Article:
Gen. David Petraeus says Afghanistan war strategy 'fundamentally sound'

U.S. General Petraeus told NBC's Meet the Press that the July 2011 withdrawal date for Afghanistan will be conditions based.
By Rajiv Chandrasekaran
Washington Post Staff Writer
Monday, August 16, 2010

KABUL -- In his first six weeks as the top U.S. and NATO commander in Afghanistan, Gen. David H. Petraeus has seen insurgent attacks on coalition forces spike to record levels, violence metastasize to previously stable areas, and the country's president undercut anti-corruption units backed by Washington.

But after burrowing into operations here and traveling to the far reaches of this country, Petraeus has concluded that the U.S. strategy to win the nearly nine-year-old war is "fundamentally sound."

In a wide-ranging hour-long interview with The Washington Post, he said he sees incipient signs of progress in parts of the volatile south, in new initiatives to create community defense forces and in nascent steps to reintegrate low-level insurgents who want to stop fighting.

With public support for the war slipping and a White House review of the conflict due in December, Petraeus said he is pushing the forces under his command to proceed with alacrity. He remains supportive of President Obama's decision to begin withdrawing troops next July, but he said it is far too soon to determine the size of the drawdown.

"We are doing everything we can to achieve progress as rapidly as we can without rushing to failure," Petraeus said in his wood-paneled office at NATO headquarters in Kabul. "We're keenly aware that this has been ongoing for approaching nine years. We fully appreciate the impatience in some quarters."

But he warned against expecting quick results in a campaign that involves building Afghan government and security institutions from scratch, and persuading people to cast their lot with coalition forces after years of broken promises -- all in the face of Taliban intimidation and attacks.

"It's a gradual effort. It's a deliberate effort," he said. "There's no hill to take and flag to plant and proclamation of victory. Rather, it's just hard work."

Petraeus said he would provide his "best military advice" to Obama, who will make the decision on troop levels next year. But the general's presence in Kabul, as opposed to the U.S. Central Command headquarters in Tampa, could make him a far more forceful voice for attenuating the drawdown if he chooses to make that case.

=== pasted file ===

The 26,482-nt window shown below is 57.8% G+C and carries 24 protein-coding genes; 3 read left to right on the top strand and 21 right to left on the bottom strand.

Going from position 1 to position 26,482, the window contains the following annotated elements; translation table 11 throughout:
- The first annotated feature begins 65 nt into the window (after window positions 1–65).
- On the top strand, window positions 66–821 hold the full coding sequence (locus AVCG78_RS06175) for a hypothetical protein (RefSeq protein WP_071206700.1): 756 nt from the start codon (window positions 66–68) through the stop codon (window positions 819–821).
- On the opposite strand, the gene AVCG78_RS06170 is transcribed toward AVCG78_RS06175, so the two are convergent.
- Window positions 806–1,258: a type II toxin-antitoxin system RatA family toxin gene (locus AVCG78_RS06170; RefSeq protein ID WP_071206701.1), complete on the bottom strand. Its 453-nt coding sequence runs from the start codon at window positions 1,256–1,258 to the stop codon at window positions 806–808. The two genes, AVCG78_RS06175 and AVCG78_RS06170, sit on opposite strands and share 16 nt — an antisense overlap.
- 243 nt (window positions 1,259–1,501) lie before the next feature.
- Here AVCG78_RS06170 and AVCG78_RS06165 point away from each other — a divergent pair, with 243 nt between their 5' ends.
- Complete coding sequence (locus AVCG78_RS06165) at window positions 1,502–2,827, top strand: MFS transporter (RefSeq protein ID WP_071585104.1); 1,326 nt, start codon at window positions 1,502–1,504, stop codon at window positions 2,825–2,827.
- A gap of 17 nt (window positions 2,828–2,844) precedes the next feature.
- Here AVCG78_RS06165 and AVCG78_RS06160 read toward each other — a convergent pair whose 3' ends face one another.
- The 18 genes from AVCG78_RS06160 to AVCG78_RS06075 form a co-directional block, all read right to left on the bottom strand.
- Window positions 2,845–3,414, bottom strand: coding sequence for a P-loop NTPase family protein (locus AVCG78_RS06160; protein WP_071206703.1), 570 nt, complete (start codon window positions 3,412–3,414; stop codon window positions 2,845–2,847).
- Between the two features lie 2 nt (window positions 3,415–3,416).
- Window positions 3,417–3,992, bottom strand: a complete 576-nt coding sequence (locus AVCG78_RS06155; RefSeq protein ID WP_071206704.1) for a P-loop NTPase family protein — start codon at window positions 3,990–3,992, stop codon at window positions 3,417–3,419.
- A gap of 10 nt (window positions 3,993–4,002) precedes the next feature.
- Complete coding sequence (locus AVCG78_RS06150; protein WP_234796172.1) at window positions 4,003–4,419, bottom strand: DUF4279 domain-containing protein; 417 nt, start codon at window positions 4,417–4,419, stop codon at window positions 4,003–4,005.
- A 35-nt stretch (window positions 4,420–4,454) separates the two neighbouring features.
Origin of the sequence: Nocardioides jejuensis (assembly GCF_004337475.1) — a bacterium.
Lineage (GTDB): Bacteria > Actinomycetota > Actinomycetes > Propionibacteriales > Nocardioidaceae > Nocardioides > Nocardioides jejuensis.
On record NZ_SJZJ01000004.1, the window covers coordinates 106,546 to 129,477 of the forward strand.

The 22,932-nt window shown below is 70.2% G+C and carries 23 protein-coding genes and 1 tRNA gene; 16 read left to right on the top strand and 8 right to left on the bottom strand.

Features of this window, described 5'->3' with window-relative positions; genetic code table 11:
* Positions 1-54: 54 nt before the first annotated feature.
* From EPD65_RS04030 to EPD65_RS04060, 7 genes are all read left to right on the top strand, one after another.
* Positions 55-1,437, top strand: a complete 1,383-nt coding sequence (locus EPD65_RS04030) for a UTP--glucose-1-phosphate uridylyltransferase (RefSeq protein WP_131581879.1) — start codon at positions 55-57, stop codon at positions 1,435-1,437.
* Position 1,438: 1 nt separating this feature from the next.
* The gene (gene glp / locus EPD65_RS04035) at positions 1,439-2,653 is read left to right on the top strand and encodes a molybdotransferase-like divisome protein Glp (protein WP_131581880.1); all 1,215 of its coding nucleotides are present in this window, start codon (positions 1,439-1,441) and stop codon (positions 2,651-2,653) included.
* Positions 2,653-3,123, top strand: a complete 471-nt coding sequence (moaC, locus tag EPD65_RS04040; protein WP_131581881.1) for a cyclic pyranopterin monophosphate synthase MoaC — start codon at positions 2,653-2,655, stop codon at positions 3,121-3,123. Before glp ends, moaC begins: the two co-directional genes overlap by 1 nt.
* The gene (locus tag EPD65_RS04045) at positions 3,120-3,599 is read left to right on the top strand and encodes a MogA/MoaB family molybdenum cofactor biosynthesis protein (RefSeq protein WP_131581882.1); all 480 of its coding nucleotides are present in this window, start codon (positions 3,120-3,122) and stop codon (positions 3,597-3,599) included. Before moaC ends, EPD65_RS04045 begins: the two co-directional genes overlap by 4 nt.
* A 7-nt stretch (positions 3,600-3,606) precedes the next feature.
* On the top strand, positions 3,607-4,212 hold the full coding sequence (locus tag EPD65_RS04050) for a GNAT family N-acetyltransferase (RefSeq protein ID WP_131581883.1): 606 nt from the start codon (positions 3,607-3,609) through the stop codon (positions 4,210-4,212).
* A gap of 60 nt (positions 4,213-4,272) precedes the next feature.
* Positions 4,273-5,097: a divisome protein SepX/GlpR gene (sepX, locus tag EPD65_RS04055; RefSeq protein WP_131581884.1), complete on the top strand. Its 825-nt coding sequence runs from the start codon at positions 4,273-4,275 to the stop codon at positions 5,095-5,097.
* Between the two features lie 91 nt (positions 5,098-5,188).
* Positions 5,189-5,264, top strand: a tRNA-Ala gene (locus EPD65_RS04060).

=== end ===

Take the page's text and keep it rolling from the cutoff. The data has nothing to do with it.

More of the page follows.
He said it is too early to ascertain when Afghan security forces can assume responsibility for various parts of the country. Officials from some NATO nations, where public support for the war is lower than it is in the United States, want to announce at a November meeting of alliance foreign ministers a list of provinces to be handed over. Some Obama administration officials also are pushing for a transition plan before the White House review. But some of the once-quiet provinces in the north and west, deemed likely targets a few months ago, are now wracked by spiking insurgent violence.

"We're still in the process of determining what is realistic," Petraeus said. That, he said, depends on the progress of security operations over the next several months. "It's a process, not an event. It's one that's to be conditions-based."

'Resilient' enemy

Petraeus's return to the battlefield from his perch as Central Command chief was the result of desperate circumstances -- Obama's decision to fire Gen. Stanley A. McChrystal for flippant comments he and his staff members made to a magazine reporter -- yet it has provided the United States and NATO with what almost certainly is the last and best chance to reverse a foundering war. Petraeus literally wrote the military's book on counterinsurgency strategy, and he engineered a dramatic turnaround in Iraq that many assumed impossible. But Afghanistan is in many ways a more daunting environment, and there is no guarantee that the same counterinsurgency tactics applied in Baghdad will work in Kandahar.

Asked whether he was certain that the counterinsurgency strategy, which emphasizes protecting the civilian population, can be effective in a country where many people regard the insurgents more as miscreant relatives than an existential threat, Petraeus refrained from an unequivocal endorsement.

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